|The Sparrow-MTM is the D’Appolito version of SB Acoustics 5″ plastic frame drivers. It is a bass reflex of 22 liters, with two SB13PFC25-04 mid-woofers flanking a PRV Audio Wave Guide between them. This wave guide has a coverage of 45°x45° and accepts screw threaded 1″ compression divers at the rear. In this instance, I decided to use a Pyle PDS221, which is cheap and surprisingly good.
RAW Frequency Response of 2 units of SB13PFC25-04
Fig 1 – Mic at 1 meter, tweeter axis, 1/12th octave smoothing. Measurements below 400Hz are Nearfield.
Fig 1 shows the RAW response of two units of SB13PFC25-04. With the Sparrow-MTM, I opted for the 4 ohms version of the SB13PFC because I want to wire them in series for a nominal impedance of 8 ohms. If I had used two 8 ohms mid-woofers, I’ll have to wire them in parallel and they would probably drop below 4 ohms. I try to avoid that as much as possible. Most power amplifiers don’t like speakers with less than 4 ohms impedance.
Crossing the SB13PFC25-04 with WG 11-25/PDS221
Fig 2 – Low Pass of SB13PFC25-04 and High Pass of WG 11-25/PDS221
I was rather concerned with the cone breakup of the SB13PFC in Fig 1. I was hoping that I would not need to use a LCR network to tame the peak at 5.5kHz. That would have added to the cost. Fortunately, after some adjustments, the low pass filter did suppressed the cone breakup, enough to prevent it from interfering with the treble (Blue plot in Fig 2).
The PDS221/WG 11-25 horn, on the other hand, presented a different set of problems. It is imperative that for proper summation, the roll-off slopes of the the two drivers be as smooth as possible. I tested different filter orders with the horn and eventually decided on the Red plot in Fig 2. Astute readers will notice the symmetry in the high pass and low pass slopes.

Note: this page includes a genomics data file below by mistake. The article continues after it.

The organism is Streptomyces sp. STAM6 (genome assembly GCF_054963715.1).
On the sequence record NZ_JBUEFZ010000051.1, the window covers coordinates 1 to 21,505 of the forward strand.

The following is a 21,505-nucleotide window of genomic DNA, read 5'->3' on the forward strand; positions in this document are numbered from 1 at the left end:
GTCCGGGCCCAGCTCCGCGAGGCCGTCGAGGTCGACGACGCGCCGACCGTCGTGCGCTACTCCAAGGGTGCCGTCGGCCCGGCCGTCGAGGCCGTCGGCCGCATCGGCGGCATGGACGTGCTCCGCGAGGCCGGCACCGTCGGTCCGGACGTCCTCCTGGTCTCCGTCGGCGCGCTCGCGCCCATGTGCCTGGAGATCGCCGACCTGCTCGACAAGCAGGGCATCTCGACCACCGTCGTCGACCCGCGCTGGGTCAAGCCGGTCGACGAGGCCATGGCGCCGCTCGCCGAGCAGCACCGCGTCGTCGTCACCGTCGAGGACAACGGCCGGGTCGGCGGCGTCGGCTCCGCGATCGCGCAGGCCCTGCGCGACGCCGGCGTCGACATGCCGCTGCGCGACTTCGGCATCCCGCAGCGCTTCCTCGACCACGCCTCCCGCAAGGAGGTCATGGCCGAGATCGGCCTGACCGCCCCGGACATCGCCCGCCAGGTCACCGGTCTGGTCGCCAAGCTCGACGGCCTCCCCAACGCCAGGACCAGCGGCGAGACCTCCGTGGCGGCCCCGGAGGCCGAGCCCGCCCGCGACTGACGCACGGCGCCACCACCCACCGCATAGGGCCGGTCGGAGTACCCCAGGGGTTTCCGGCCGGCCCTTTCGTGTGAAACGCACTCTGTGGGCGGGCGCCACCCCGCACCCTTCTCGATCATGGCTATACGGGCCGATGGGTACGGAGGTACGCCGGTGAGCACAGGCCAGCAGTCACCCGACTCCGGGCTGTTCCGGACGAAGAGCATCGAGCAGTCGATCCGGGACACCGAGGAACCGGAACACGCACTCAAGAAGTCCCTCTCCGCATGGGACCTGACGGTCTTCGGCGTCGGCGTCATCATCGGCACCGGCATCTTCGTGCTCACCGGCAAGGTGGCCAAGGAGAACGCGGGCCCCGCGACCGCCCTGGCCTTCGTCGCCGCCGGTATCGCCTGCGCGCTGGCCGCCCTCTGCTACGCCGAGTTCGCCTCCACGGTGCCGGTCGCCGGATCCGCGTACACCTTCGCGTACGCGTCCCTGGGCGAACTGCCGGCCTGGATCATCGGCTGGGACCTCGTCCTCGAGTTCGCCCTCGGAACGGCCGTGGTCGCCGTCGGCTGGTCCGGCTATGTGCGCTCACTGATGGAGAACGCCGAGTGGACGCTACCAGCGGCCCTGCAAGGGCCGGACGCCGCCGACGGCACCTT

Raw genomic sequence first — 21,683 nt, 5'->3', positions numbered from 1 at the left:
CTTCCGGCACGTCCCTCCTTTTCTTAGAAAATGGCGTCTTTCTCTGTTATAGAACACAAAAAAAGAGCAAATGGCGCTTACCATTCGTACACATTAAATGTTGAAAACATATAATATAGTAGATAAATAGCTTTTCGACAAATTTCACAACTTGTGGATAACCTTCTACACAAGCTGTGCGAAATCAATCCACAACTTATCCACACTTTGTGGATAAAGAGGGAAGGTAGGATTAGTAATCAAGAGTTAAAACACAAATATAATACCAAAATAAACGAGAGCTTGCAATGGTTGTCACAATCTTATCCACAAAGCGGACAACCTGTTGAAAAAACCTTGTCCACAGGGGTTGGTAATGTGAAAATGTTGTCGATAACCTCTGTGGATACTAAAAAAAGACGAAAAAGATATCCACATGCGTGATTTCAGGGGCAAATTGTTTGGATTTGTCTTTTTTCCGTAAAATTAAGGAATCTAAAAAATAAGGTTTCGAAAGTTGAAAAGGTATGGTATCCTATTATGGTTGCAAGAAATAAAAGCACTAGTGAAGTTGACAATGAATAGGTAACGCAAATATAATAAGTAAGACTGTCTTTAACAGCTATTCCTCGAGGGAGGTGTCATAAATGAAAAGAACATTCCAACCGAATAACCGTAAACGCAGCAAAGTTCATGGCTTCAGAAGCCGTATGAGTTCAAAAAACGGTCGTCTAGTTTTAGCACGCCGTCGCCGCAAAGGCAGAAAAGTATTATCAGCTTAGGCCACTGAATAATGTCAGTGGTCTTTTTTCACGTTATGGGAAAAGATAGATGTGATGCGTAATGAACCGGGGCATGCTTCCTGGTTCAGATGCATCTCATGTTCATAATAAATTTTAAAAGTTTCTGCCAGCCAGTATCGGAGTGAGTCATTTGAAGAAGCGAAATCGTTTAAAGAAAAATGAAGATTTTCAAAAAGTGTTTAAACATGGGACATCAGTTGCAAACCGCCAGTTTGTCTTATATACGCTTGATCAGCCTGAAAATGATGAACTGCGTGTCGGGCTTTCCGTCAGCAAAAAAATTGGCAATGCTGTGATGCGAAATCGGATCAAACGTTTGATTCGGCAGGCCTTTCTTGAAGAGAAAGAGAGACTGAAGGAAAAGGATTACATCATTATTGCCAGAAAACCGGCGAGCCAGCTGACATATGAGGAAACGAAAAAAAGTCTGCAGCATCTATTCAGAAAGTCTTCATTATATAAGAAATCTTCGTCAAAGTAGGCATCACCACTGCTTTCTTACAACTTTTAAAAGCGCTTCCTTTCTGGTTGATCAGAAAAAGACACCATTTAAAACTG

Reversed Null Frequency Response of Sparrow-MTM
Fig 3 – Frequency Response of Sparrow-MTM with PDS221wired in reversed phase
In order to check how well the SB13PFC25 and the WG 11-25 horn are crossing, I wired the PDS221 in reversed phase. The result is a beautiful deep null at about 3kHz (Violet plot in Fig 3), which is where the drivers are crossing acoustically. This is a good indication that the mid-woofers and the compression driver are not overlapping or are unable to reach each other.
Sparrow-MTM Frequency Response
Fig 4 – Frequency Response of Sparrow-MTM
For the correct response, I wired the the PDS221 compression driver back to normal phase (Fig 4). There are some bumps along the way but they are quite innocuous on playback. However, some readers may take issue with the tapering response beyond 10kHz but that’s the penalty for using this WG11-25/PDS221 combo. Though a conventional dome tweeter may produce a prettier response, there are compelling factors in favor of the horn/compression driver combo.
Fig 5 – Sparrow Impedance
The Sparrow-MTM presents an extremely friendly load to power amplifiers. The minimum impedance is 8 ohms at about 200Hz. It gradually climbs up to 25 ohms at 20kHz. The box tuning is exactly at 50Hz. The two peaks at 30Hz and 80Hz are almost equal in amplitude, meaning that it matches the Fs of the two SB13PFC mid-woofers.
More interestingly, there’s very little electrical phase shift. From 200Hz to 20kHz, phase is almost a straight line and doesn’t fluctuate more than +/- 10°. From an electrical standpoint, this is quite outstanding.
Performance of Sparrow-MTM
I must admit I have a soft spot for MTMs. Despite their short-comings, I find MTM speakers are fabulous when it comes to “throw”. They have the effect of bringing the music to you, especially when you are at a distance from the speakers.
The Sparrow-MTM is no exception. It is is not only great for music but for Home Theater as well. For music playback, it has that intimacy that only listening in nearfield gives you. As for movies, the higher SPL with two mid-woofers contribute to much needed headroom. This means less chances of distorting the speakers because movie soundtracks generally has a much wider dynamic range than recorded music.
As for the cost, there’s never been a better time than today to diy your own speakers. Believe it or not, the PDS221 cost only $16.44 and the WG 11-25 is a mere $4.99. Even the Peerless XT25TG30-04 costs more than these two combined. Add 2 units of SB13PFC25-04 at $23.30 each and you have a grand total of $68.03 per speaker for drivers. This is not a lot of money considering the performance of the Sparrow-MTM.
October 30, 2017Projects